A Radical Idea for the Next NFL TV Deals: Get Rid of DirecTV Sunday Ticket

Ryan Glasspiegel

The NFL rights deals are coming up. Monday Night Football is up in 2021, and the packages held by NBC, FOX, and CBS are up in 2022. Given the magnitude of these deals that will total tens of billions of dollars, we’re going to hear a lot about them until they get done. I have an idea that would benefit the whole viewing audience: Get rid of Sunday Ticket and air all the games on normal TV like college football does.

On Tuesday, Andrew Marchand reported that ABC appears to be getting its ducks in a row to bid on a Sunday afternoon package. He wrote that this would mean going after the games currently airing on CBS and/or FOX. As I’ve written before, ESPN/ABC badly want in the Super Bowl cycle.

In my opinion, CBS makes sense in part because they’re vulnerable right now in a leadership vacuum following the exit of Les Moonves. That being said, the last time they lost the NFL — to FOX in the early 90’s — it sent the whole network into a tailspin. They’ll be reminded of this constantly. It’s highly unlikely to me that FOX, which has a tremendous relationship with the League that was on full display with the improved branding of Thursday Night Football this season, would lose their games.

We know that the NFL always like to have one more bidding network than there are windows, but this would be a fascinating scenario: Instead of cutting CBS (or FOX) out of the package (or not giving a package to ABC), the NFL creates another tranche for the networks, instead bows out of DirecTV’s Sunday Ticket exclusivity, and airs a majority of their games on a combination of broadcast and cable on Sundays.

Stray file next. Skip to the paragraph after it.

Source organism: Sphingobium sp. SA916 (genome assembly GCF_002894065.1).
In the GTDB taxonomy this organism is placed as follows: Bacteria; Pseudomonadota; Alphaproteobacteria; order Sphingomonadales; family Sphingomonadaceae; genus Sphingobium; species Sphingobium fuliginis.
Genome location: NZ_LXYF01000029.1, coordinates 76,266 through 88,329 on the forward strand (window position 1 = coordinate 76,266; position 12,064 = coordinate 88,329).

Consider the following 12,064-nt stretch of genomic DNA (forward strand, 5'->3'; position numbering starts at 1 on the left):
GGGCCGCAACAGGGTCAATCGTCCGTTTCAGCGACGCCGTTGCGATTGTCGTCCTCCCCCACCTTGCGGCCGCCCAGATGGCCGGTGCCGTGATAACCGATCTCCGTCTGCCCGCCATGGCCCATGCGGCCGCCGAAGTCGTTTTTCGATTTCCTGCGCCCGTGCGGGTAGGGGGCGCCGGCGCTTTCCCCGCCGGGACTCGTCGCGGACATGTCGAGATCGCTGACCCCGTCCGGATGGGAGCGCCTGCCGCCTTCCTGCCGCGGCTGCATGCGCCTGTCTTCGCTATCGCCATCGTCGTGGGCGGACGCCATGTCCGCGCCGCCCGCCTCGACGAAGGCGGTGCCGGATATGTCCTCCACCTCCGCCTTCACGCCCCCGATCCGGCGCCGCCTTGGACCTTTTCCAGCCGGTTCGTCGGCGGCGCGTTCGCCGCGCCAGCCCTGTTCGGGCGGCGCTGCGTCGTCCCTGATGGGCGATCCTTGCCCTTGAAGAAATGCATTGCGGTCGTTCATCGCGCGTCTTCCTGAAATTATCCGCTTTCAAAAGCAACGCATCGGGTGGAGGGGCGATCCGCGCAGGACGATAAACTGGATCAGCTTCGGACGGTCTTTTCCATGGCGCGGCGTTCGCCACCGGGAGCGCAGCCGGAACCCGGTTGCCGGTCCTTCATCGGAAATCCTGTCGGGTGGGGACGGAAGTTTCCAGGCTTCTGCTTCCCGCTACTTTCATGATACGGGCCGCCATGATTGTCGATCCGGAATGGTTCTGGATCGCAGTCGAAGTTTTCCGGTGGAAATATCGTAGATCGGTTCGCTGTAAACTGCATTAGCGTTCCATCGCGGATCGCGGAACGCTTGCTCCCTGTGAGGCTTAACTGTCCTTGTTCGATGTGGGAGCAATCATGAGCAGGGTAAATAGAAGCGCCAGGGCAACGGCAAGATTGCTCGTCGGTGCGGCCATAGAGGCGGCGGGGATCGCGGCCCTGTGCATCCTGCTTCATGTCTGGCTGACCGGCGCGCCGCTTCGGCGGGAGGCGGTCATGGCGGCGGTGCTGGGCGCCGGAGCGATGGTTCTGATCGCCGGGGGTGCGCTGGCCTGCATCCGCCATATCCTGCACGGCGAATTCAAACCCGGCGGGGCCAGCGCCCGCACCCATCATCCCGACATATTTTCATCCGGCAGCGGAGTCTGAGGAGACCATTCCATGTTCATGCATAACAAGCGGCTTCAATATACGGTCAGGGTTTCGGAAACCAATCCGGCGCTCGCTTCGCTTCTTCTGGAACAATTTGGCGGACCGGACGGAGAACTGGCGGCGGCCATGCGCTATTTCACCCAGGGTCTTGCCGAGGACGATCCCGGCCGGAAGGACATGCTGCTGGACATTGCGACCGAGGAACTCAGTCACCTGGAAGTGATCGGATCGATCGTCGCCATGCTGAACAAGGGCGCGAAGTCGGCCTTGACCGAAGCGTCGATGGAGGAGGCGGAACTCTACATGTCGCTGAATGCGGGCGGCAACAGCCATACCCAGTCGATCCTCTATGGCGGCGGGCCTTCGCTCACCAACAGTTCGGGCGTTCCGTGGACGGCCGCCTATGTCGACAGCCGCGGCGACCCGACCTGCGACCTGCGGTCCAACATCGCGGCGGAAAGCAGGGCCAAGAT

Think about how awesome it would be if NFL games were spread across FOX, FS1, FS2, ABC, ESPN, ESPN2, CBS, CBSSN, and NFL Network, like the games are distributed in college football (with the conference nets added in). They could even get wild and squeeze a few extra bucks out of us by putting all the London games exclusively on ESPN+ or some other streaming platform (DAZN? Amazon?). In this scenario, NBC would keep Sunday Night Football, and ESPN would keep MNF.

According to Mike Florio, the NFL has an option in its contract with DirecTV to opt out of the deal after next season. It would be an extremely consumer friendly thing for them to do. Even if it diminished some of the audience of the biggest Sunday afternoon games, it would almost certainly increase aggregate viewership of the league’s product.

But here’s the rub: Everyone on the planet knows there’s no reason besides Sunday Ticket to be a DirecTV subscriber. Even at $400 a season, Sunday Ticket is a loss leader for DirecTV, which gains the ancillary benefit of having all those customers as subscribers for the rest of the year. DirecTV as a product does not have any other meaningful incremental benefits over the cable bundle, and it winds up costing more in total each month because you still have to pay the cable company for Internet.

DirecTV, whose parent company AT&T’s merger with Time Warner (and thus Turner Sports) remains in legal limbo, is already hemorrhaging satellite subscribers; if it lost Sunday Ticket why on Earth would anyone with an alternative remain one, unless they cut prices? The NFL really has them over a barrel here, and our best hope as fans is that they make such a draconian offer that DirecTV is the big loser in the game of musical chairs.

As it is, Red Zone Channel has already eliminated a lot of the urgency for Sunday Ticket for broader fans of the league, but Sunday Ticket is still aggravatingly essential if you’re a die hard fan out of market from your favorite team. Under my proposal, just about every game would air on TV. Here’s to hoping DirecTV can’t match the bids that the networks would combine to make in my dream world.

UPDATE: scroll through this thread on TwitterIf you that includes Clay Travis and former FOX Sports programming executive Patrick Crakes, you can see why the league and networks may not want this idea. Nevertheless, I maintain that it would be a great thing for the audience if it happened.

[Graphic by Michael Shamburger]